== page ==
Michael Nutley
Michael Nutley 29 September 2021

How DAM Software Can Give Your Creative Team Back Their Thinking Time

Creativity has never been more important in helping your marketing messages to cut through, but the increasing number of channels and the need for personalisation means creatives have never had less time for creative thinking. A new webinar from London Research and Bynder looks at why creativity matters, and how digital asset management can tip the balance back in its favour.

Do you know what your creative department is doing right now? If they’re sitting around talking, or staring at the wall while chewing a pencil, that’s good. If they’re typing furiously on their laptops and shouting at each other, on the other hand, that’s probably bad.

One of the biggest challenges facing marketing creatives is just finding the time to be creative. The proliferation of channels and the increased demand for tailored (let alone personalised) messaging mean more and more of creatives’ time is being taken up with boring, repetitive tasks like reformatting content or tweaking it for different audience segments.

How technology can help solve this problem is the subject of a recent London Research webinar run in partnership with Digital Asset Management software specialists Bynder; Unleash actual creativity with DAM to boost business growth.

It looks at the key areas where DAM software can take routine manual tasks away from the creative team, giving them back time to do the interesting, challenging work they trained for (and that you’re paying them for).

These areas are:

  • Re-using existing content; almost two-thirds of marketers say updating and repurposing existing content is one of their most effective strategies. By bringing all the organisation’s content together in one place and making it easy to search, a DAM makes it easier to find material that can be re-used, and also prevents different teams creating similar assets.

  • ‘Atomising’ content; the construction of marketing assets can be accelerated by creating frequently-used elements – such as branded video intros and outros – and storing them in the DAM for when they’re needed.

  • Templating; if you make campaign assets available as templates that only allow limited editing, the task of tailoring them to particular audience segments can be passed on to the relevant marketing team.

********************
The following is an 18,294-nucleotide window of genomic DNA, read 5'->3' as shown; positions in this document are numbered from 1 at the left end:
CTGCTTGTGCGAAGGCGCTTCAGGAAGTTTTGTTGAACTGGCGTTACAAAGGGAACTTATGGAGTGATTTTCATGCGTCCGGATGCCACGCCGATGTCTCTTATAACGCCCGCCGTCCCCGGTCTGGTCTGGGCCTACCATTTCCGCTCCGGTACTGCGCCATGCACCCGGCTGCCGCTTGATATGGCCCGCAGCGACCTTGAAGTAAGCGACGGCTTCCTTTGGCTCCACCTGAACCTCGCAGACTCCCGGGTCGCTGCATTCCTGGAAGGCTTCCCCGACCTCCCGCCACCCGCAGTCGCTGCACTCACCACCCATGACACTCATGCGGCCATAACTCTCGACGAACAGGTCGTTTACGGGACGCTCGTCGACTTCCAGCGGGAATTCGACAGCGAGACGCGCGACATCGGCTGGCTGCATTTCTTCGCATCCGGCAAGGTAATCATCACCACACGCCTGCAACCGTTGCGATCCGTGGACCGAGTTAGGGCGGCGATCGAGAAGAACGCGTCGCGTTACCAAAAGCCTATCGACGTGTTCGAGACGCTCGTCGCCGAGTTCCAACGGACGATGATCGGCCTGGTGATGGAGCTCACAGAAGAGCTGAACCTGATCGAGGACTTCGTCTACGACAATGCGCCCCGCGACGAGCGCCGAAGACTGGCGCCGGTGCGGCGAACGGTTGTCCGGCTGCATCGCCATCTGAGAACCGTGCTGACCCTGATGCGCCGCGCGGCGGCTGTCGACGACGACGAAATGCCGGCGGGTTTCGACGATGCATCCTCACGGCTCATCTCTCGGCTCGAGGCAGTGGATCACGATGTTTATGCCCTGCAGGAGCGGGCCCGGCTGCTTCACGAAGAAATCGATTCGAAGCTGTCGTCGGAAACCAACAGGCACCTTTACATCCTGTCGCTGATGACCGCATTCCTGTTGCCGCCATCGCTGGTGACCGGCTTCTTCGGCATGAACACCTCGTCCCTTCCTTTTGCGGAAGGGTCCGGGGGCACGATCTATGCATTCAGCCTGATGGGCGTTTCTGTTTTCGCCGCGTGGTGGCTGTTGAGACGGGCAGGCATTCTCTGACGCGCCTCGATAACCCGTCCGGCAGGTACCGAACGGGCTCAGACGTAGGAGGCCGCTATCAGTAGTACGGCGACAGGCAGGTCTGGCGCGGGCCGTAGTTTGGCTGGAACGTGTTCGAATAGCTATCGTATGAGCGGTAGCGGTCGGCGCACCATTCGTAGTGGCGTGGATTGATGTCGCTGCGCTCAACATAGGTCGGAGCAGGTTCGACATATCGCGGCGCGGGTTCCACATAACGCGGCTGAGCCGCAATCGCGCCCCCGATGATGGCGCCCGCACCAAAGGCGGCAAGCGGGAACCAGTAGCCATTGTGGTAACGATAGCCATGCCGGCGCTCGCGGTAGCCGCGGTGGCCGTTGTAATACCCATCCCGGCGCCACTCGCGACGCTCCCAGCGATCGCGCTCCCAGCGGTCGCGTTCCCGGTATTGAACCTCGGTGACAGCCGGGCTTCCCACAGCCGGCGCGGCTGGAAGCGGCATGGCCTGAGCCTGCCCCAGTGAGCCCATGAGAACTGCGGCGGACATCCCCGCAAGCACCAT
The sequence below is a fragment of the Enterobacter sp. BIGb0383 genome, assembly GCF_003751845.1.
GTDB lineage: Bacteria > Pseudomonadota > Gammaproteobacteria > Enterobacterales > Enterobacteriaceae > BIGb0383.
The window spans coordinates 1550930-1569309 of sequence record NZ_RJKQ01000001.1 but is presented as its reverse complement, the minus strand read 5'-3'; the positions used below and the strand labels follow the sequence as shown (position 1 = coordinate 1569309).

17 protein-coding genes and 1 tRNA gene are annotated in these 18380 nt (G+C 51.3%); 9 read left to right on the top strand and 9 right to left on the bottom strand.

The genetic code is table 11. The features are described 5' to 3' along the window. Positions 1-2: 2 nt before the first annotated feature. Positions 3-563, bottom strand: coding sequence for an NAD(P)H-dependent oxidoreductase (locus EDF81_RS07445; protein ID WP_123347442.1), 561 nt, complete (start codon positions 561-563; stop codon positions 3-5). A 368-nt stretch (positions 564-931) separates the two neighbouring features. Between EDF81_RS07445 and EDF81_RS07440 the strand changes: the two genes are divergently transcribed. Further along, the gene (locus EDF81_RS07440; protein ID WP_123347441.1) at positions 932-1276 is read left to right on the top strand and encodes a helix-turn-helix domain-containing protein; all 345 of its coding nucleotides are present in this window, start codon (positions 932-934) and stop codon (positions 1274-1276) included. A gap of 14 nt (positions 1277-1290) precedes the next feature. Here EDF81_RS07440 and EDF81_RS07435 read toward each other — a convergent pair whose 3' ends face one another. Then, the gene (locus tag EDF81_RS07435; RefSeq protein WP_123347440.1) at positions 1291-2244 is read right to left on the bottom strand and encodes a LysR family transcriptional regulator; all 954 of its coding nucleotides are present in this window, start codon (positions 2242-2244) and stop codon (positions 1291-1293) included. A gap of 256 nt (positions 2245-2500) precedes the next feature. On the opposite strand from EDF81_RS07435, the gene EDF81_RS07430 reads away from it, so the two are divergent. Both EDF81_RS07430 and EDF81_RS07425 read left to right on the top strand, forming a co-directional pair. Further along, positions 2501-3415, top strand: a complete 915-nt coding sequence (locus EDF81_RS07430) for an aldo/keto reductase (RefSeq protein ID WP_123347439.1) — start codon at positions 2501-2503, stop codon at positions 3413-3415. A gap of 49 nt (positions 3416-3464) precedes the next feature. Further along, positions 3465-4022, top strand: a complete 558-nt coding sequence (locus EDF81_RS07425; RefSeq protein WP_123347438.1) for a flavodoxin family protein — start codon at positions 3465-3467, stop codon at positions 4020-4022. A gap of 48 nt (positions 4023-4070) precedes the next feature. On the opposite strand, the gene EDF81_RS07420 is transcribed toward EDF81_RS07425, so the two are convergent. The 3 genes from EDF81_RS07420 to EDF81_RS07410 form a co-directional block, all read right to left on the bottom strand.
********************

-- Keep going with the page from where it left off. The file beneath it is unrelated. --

• Adopting one-to-many content creation; for many brands, personalisation of marketing communications actually involves making quite minor changes. Many of these – such as translation into the local language, reformatting for different platforms or channels – can now be done automatically within the DAM.

How to Choose a DAM System

DAM systems started life in the desktop publishing era as a way of bringing all a company’s content assets – i.e. text, video, photos, logos– together in one place and making it easy to find. Since then, they have become hubs that integrate systems for content creation with those for content delivery, managing and automating the process from the first draft to the final version seen by the customer(s). 

Along the way they’ve also become a vital tool in delivering a consistent brand experience across channels and geographies, and in helping the organisation meet its legal responsibilities around content.

Once you’ve identified how and where DAM technology can help you, and used that to build the business case for investment, the next challenge is to make sure the technology you buy meets your needs. This is also something London Research and Bynder have examined, in their Digital Asset Management Vendor Selection Guide.

The guide outlines an eight-step selection process, beginning with building the business case. After that, it suggests:

  1. Defining internal DAM requirements; this includes understanding the needs of all potential users, and cataloguing all the types of content used by the business. 

  2. Agreeing whether a partner is needed to help with implementation; this will depend on the size and nature of your business, the complexity of the deployment, the IT resources at your disposal, and whether you opt for an on-premises or a cloud solution. 

  3. Circulating a Request For Information document to vendors;

  4. Deciding on the vendor short-list based on responses to the RFI;

  5. Sending the Request For Proposal document to the short-listed vendors;

  6. Evaluating the short-list on the basis of your own requirements, the suggestions of your implementation partner (if you have one), the support offered by the vendors, and their product roadmap;

  7. Selecting a supplier.

Of course, at the end of all of this, there’s no guarantee your creative team will produce better work. But by giving them back the time to think, they’ve got the best possible chance.

You can watch the London Research/Bynder webinar Unleash actual creativity with DAM to boost business growth on-demand. The Digital Asset Management Vendor Selection Guide can be downloaded here.

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